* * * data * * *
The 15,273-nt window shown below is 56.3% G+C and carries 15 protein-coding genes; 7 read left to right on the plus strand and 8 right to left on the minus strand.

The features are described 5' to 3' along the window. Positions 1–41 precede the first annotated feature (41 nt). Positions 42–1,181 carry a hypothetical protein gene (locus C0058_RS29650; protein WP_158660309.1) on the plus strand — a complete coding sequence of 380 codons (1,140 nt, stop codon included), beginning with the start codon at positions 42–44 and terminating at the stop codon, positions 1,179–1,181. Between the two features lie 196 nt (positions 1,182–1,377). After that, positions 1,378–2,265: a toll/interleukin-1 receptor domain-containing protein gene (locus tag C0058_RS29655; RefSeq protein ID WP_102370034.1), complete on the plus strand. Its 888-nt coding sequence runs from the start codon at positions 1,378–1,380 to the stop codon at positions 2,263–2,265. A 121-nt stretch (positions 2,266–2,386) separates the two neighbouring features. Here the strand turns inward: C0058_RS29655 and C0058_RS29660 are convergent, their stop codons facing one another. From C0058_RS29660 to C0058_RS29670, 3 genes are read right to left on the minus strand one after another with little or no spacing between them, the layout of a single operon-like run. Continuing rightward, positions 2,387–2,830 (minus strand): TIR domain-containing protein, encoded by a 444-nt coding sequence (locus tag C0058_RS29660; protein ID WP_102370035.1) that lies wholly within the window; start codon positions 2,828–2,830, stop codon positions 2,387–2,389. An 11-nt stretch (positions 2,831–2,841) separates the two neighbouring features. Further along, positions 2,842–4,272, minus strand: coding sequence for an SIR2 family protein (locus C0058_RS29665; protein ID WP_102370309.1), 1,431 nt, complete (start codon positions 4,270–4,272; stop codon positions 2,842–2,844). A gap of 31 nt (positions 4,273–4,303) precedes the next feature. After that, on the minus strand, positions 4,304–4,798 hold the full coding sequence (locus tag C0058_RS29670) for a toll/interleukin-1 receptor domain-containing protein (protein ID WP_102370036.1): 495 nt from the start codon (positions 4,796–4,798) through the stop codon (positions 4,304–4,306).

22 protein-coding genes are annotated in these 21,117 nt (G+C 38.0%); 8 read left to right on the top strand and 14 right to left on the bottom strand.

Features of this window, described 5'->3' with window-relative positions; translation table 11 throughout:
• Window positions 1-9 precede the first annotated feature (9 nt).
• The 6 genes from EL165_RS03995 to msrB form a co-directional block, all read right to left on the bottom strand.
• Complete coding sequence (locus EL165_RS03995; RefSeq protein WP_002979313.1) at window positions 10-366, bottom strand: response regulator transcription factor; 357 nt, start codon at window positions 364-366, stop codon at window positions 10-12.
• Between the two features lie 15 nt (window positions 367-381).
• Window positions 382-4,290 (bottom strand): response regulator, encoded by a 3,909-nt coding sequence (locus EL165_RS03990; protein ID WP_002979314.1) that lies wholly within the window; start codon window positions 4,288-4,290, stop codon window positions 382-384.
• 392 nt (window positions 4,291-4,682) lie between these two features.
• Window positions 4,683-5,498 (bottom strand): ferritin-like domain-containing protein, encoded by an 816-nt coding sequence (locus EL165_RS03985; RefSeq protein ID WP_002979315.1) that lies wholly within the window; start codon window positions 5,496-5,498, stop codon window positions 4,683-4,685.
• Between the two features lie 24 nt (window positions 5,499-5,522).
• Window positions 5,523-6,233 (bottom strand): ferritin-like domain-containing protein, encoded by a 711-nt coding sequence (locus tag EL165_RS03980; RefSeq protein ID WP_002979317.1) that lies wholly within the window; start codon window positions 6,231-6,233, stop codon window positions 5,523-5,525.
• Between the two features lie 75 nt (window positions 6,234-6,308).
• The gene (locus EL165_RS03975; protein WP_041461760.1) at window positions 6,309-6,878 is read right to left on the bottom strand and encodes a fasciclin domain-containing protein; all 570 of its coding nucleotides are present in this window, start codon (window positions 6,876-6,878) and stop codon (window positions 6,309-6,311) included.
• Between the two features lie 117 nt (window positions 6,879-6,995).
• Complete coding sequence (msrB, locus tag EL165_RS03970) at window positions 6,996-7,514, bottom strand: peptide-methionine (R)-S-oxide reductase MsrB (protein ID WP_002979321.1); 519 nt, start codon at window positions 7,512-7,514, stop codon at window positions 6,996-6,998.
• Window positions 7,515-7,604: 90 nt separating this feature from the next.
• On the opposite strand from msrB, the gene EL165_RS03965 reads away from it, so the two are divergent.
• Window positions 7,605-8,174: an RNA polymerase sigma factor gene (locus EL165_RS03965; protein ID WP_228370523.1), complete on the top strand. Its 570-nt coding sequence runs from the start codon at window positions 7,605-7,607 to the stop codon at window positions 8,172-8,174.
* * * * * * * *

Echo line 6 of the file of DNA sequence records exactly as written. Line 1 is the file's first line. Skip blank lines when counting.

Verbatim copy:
• The 6 genes from EL165_RS03995 to msrB form a co-directional block, all read right to left on the bottom strand.